A version of this article originally appeared in The Brink.
Twenty-five years ago, 59,000 African American women signed up to join the Black Women’s Health Study launched by the Slone Epidemiology Center at Boston University, when the participants’ median age was in their late 30s. Now, still following those women’s health histories as their median age approaches their mid-sixties, new insights are being revealed about lifelong health risks facing Black Americans. One such finding reveals that experiences of racism are linked with decreased memory and cognition later in life.
“We found an association between experiencing racism—which is a stressor—and lower cognitive function,” says Lynn Rosenberg, professor of epidemiology, an epidemiologist at the Slone Epidemiology Center, and a principal investigator of the Black Women’s Health Study. “There’s a lot of evidence that stressors are related to poorer cognitive function. The part of the brain called the hippocampus, which has a lot to do with memory, is affected by stress hormones called cortisol. Chronic stress increases cortisol levels, which actually causes the tissue of the hippocampus to shrink over time.”
Rates of dementia and Alzheimer’s disease are known to be higher in African Americans than in white Americans, and in many studies, older African Americans perform more poorly on neuropsychological cognition tests compared to white Americans. Exposure to racism is common among African Americans, with 50 percent or more respondents to a 2017 national survey reporting such experiences. Racism has been associated with increased risks of various conditions that can impair cognition, including depression, poor sleep, type 2 diabetes, and hypertension.
Using data from the Black Women’s Health Study, researchers from BU’s Slone Epidemiology Center quantified the association between experiences of racism and subjective cognitive function—how an individual rates his or her own cognitive function—based on six questions about memory and cognition.
“These are just very simple questions asking about whether a person is having trouble remembering things, or having trouble finding their way around,” says Rosenberg. “It’s a simple cognition test but it is correlated with standard cognition tests used to determine if someone is starting to experience symptoms of dementia.”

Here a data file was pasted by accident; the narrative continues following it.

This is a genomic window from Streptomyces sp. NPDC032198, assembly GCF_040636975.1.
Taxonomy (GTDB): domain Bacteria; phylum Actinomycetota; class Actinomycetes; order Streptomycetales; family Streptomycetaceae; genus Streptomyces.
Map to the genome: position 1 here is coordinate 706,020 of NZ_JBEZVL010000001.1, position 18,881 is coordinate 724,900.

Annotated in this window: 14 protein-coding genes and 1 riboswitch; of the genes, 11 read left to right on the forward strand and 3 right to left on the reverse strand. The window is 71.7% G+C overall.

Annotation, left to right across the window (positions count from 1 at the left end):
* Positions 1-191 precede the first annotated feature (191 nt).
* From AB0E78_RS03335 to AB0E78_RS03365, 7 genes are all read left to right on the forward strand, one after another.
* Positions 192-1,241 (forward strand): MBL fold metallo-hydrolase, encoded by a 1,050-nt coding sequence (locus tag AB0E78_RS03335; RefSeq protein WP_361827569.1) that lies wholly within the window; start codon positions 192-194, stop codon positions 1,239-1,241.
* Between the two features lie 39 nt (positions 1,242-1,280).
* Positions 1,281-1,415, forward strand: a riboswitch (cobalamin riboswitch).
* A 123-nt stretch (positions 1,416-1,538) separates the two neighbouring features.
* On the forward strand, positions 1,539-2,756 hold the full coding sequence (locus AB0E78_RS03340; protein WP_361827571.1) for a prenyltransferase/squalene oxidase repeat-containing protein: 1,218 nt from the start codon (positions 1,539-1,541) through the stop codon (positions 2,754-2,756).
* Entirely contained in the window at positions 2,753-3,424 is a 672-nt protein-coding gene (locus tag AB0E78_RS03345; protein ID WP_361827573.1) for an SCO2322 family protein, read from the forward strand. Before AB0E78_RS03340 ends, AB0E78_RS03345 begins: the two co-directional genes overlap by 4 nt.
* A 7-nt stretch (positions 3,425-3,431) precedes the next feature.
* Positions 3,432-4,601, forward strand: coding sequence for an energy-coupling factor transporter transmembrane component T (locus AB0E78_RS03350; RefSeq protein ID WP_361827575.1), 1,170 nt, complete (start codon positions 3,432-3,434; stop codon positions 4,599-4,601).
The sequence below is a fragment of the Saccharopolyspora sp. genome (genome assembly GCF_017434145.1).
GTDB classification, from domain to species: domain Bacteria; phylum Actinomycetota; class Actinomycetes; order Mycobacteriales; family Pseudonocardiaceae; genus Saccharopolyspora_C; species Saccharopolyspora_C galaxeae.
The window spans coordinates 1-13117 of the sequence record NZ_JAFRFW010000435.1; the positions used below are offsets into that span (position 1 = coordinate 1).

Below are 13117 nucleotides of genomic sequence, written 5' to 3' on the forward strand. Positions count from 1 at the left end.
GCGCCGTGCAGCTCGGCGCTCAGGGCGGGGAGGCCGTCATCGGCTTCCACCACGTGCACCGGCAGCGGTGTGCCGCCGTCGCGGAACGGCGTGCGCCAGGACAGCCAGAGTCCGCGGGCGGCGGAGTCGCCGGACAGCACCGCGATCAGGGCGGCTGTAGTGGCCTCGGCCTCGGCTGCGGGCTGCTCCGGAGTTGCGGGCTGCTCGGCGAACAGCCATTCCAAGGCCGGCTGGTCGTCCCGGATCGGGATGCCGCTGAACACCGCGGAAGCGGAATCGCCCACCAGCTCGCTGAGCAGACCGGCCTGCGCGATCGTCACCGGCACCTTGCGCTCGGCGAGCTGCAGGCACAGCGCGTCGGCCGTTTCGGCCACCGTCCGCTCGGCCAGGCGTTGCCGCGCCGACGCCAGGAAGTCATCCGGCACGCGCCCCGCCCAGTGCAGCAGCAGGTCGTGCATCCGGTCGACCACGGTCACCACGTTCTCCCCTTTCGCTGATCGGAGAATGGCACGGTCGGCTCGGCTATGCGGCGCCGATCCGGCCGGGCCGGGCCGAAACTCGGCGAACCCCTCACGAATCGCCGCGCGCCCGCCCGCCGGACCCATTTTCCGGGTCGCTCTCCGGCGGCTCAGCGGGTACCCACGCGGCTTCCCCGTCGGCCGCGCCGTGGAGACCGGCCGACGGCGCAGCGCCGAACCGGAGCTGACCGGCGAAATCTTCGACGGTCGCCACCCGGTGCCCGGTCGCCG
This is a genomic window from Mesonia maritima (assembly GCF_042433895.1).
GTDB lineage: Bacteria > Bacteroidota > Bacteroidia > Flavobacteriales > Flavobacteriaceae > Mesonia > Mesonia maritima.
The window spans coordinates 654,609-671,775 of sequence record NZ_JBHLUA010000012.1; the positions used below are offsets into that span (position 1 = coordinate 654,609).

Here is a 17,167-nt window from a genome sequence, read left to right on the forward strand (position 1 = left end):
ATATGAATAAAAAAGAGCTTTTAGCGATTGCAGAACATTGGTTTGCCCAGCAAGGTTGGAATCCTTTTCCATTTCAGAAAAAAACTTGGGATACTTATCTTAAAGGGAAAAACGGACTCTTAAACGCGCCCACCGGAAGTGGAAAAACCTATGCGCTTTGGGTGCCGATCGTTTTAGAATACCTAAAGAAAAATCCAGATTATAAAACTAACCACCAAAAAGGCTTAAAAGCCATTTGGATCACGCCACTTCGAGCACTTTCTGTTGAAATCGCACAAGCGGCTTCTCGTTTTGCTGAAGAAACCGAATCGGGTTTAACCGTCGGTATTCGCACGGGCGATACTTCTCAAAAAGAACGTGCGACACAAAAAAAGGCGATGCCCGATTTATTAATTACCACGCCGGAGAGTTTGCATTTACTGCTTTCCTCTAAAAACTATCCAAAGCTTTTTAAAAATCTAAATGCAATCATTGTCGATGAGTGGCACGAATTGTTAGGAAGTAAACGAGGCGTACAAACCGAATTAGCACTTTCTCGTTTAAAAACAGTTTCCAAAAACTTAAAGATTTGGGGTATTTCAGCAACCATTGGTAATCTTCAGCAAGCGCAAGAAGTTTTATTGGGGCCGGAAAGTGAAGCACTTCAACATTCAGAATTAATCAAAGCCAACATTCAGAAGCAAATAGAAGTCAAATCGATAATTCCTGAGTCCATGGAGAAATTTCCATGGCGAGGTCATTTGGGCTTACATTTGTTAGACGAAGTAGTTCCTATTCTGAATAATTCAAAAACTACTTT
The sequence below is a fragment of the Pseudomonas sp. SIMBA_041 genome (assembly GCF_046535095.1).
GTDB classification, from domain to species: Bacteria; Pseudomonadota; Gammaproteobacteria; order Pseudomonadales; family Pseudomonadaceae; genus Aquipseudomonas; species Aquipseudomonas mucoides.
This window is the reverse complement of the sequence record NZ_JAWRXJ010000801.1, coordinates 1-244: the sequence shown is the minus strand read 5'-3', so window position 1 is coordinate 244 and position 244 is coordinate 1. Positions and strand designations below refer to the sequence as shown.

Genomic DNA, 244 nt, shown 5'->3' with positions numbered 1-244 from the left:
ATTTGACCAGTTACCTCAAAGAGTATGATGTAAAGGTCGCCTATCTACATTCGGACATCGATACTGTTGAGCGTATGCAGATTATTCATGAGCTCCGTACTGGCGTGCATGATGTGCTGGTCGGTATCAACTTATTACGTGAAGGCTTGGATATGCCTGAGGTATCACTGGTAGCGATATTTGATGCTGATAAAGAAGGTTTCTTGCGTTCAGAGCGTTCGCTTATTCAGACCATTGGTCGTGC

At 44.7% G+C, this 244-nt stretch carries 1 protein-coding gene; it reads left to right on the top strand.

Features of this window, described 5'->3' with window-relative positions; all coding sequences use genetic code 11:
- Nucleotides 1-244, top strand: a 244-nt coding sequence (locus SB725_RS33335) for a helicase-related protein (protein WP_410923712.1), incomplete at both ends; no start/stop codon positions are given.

Black women who reported experiencing the highest levels of interpersonal racism (for example, hearing racial slurs) had 2.75 times the risk of poor subjective cognitive function as women who reported experiencing the lowest levels of interpersonal racism. Those individuals who experienced the highest levels of institutional racism (for example, having been discriminated against in pay or promotions in the workplace) had 2.66 times the risk of poor subjective cognitive function as those who reported no such experiences.
The results of the study were published in the journal Alzheimer’s & Dementia: Diagnosis, Assessment & Disease Monitoring.
“Higher perceived psychological stress is associated with greater subjective memory decline,” says Rosenberg. “Our work suggests that the chronic stress associated with racial discrimination contributes to racial disparities in cognition.”
More research is needed to examine whether exposure to institutional and interpersonal racism accelerates progression to Alzheimer’s disease in Black individuals. Rosenberg says, based on these initial findings of a link between racism and cognition, her team is planning a grant proposal to do just that. She also says she’s interested in studying whether there are any protective factors that could help Black women maintain their cognitive health.
“In terms of cognition, it’s already been established that it’s a good thing to exercise, so we are planning to study the effects of exercise,” Rosenberg says. “Exercise could potentially help counteract the [harmful effects of stress] associated with experiencing racism.”
Rosenberg is also interested in studying whether a healthy diet can combat the effects of stress on brain function. But, she adds, it’s important to remember that exercise and diet are only measures that could potentially be protective on an individual scale.
“Overall, our findings contribute to the growing body of evidence that racism is very bad for people’s health,” Rosenberg says. “This might just be one more bit of information that helps society as a whole realize the harmful effects of what racism does to Black people—and to combat racism.”
This research was supported by the National Cancer Institute, the National Institute on Aging, and the Alzheimer’s Association.
—Kat J. McAlpine (Gina DiGravio also contributed to the reporting of this story)